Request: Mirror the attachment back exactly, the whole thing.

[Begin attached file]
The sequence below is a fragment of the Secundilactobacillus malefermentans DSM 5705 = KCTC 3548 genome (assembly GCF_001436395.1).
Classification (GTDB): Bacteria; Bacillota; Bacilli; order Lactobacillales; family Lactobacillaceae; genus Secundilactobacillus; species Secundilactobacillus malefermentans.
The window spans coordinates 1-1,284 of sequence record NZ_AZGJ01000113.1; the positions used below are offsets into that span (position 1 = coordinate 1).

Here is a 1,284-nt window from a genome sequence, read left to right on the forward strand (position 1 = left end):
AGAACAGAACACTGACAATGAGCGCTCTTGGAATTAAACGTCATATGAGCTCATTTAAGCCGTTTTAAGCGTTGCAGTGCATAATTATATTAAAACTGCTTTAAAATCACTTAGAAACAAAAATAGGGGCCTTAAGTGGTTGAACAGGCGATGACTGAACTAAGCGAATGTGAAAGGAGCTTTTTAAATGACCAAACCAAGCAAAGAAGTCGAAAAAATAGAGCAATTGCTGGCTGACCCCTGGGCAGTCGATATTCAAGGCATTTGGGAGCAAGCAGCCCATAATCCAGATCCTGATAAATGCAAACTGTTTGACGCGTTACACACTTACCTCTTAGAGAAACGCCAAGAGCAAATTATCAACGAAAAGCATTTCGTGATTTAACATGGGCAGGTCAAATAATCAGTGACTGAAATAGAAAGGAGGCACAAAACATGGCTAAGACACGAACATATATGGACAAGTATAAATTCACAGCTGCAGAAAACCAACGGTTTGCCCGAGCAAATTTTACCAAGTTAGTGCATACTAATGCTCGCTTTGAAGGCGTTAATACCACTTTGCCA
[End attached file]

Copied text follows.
The sequence below is a fragment of the Secundilactobacillus malefermentans DSM 5705 = KCTC 3548 genome (assembly GCF_001436395.1).
Classification (GTDB): Bacteria; Bacillota; Bacilli; order Lactobacillales; family Lactobacillaceae; genus Secundilactobacillus; species Secundilactobacillus malefermentans.
The window spans coordinates 1-1,284 of sequence record NZ_AZGJ01000113.1; the positions used below are offsets into that span (position 1 = coordinate 1).

Here is a 1,284-nt window from a genome sequence, read left to right on the forward strand (position 1 = left end):
AGAACAGAACACTGACAATGAGCGCTCTTGGAATTAAACGTCATATGAGCTCATTTAAGCCGTTTTAAGCGTTGCAGTGCATAATTATATTAAAACTGCTTTAAAATCACTTAGAAACAAAAATAGGGGCCTTAAGTGGTTGAACAGGCGATGACTGAACTAAGCGAATGTGAAAGGAGCTTTTTAAATGACCAAACCAAGCAAAGAAGTCGAAAAAATAGAGCAATTGCTGGCTGACCCCTGGGCAGTCGATATTCAAGGCATTTGGGAGCAAGCAGCCCATAATCCAGATCCTGATAAATGCAAACTGTTTGACGCGTTACACACTTACCTCTTAGAGAAACGCCAAGAGCAAATTATCAACGAAAAGCATTTCGTGATTTAACATGGGCAGGTCAAATAATCAGTGACTGAAATAGAAAGGAGGCACAAAACATGGCTAAGACACGAACATATATGGACAAGTATAAATTCACAGCTGCAGAAAACCAACGGTTTGCCCGAGCAAATTTTACCAAGTTAGTGCATACTAATGCTCGCTTTGAAGGCGTTAATACCACTTTGCCA